So whatever it is you are training for, know exactly why it is your doing what you are doing and what you hope to accomplish by doing what you are doing. Sometimes, not doing something may actually be the best choice to make on any given day.

For example, I was snatching the other day wearing my weightlifting shoes. Even though my speed was up, my left knee was popping on several reps. This is the telltale sign that my left hip has started to shut down. I could’ve pushed it and adjusted my body positioning to get my knee not to pop, (which I did several times), or shut it down for the day and move on to something else. So I did. I moved on to the exercise I use to open my hip back up. In fact, as it turned out, both my hips had shut down. So, even though I wanted to snatch and could’ve willed myself to keep going, I stopped because I didn’t want to reap something negative in the future. (Been there, done that. No fun.)

Remember, not only is it important to map out your training, like we discussed last time, but it is also important to know why you are doing what you are doing. You must always keep in mind that what you plant in today’s training program will show up in one way or another in abundance in the future.

Next time, we’ll look at the third and final law of training.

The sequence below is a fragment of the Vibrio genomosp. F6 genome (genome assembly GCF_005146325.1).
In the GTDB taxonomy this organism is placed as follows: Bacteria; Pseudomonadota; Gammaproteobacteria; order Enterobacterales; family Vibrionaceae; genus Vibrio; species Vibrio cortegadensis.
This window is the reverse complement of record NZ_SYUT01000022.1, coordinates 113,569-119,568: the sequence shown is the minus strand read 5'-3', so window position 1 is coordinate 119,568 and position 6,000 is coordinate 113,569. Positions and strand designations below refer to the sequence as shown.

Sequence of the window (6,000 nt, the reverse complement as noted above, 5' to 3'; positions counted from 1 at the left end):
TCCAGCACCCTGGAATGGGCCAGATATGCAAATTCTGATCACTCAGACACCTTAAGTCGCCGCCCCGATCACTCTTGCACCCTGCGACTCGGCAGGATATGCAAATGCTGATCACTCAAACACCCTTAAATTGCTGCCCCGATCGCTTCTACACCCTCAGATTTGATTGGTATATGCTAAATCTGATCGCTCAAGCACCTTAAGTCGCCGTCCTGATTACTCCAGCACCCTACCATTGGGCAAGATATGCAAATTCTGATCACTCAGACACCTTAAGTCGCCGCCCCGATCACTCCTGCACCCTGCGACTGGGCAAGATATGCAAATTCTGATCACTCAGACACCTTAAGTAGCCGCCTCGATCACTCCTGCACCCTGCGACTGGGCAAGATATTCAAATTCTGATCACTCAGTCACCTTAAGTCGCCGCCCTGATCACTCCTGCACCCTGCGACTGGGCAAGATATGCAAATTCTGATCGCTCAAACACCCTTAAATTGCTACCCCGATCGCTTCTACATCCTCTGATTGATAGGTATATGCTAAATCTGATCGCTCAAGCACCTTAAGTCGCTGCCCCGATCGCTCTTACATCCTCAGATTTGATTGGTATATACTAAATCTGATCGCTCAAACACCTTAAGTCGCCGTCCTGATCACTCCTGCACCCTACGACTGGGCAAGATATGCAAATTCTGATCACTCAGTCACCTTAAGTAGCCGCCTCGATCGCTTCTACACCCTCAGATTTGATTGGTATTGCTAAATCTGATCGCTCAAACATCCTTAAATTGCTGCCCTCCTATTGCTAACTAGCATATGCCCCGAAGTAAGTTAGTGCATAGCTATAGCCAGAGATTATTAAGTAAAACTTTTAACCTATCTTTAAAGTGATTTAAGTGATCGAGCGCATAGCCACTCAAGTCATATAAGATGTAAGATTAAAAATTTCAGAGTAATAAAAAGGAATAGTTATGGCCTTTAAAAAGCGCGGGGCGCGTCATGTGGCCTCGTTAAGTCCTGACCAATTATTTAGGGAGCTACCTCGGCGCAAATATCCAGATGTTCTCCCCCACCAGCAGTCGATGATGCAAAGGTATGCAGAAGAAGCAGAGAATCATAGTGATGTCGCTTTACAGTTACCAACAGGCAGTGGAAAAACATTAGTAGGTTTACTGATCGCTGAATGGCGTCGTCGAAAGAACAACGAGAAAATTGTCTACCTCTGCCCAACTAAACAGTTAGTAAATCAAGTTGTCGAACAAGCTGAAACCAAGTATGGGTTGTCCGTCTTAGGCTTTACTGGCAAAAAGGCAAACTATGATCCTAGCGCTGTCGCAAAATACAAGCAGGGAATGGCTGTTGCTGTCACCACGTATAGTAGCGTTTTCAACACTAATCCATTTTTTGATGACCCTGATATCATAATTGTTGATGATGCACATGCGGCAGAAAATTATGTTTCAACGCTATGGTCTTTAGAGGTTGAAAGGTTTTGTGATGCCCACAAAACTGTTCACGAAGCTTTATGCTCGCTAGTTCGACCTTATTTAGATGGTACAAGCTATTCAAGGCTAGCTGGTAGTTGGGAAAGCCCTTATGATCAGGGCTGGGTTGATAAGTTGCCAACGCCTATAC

Let me know what your experiences have been with the Law of Increasing Returns.

2 comments… add one
  • Russ Moon Feb 25, 2010 @ 13:26

    Working on my weak links in TGU which are limiting me in snatch.
    Working on my conditioning by using gymboss 15:15
    Yesterday – 5 Roll to Press, Press to Elbow w 24 kg each arm
    5 TGU w 24 kg each arm
    Night – 80 cycles 15:15 24 kg swings 5 reps per cycle, first time I clawed my way with good form to 80 cycles of anything, yes I need to add some reps, but a milestone for me.

    Today – 5 Roll to Press,Press to Elbow, Elbow to post w 24 kg each arm
    4 Roll to Press w 32 kg…a pleasant surprise each arm

    15 cycles 15:15 32 kg single kbell cleans 5 reps per cycle
    More form than workout although I did feel it.

    Working on fully straightening the arm, no braking with bicep on the downswing, sucking the shoulder in further, taming the arc coming up and around the hand, no banging, solid rack with no jolting landing just absorbing the energy.

    My eyes have been opened on its the weak link not the prime mover that is the culprit in many cases. Geoff that was huge. As you plug that leak you receive a multitude of performance increase on the back end. Yes, seeing it and the TGU is helping me actively recover from the other workouts.

  • Jill Craig Mar 25, 2010 @ 11:28

    Geoff, I am very interested in what the exercise might be that not only opens up your troublesome hip, but also lets you know that both were in fact shut down. Can you elaborate?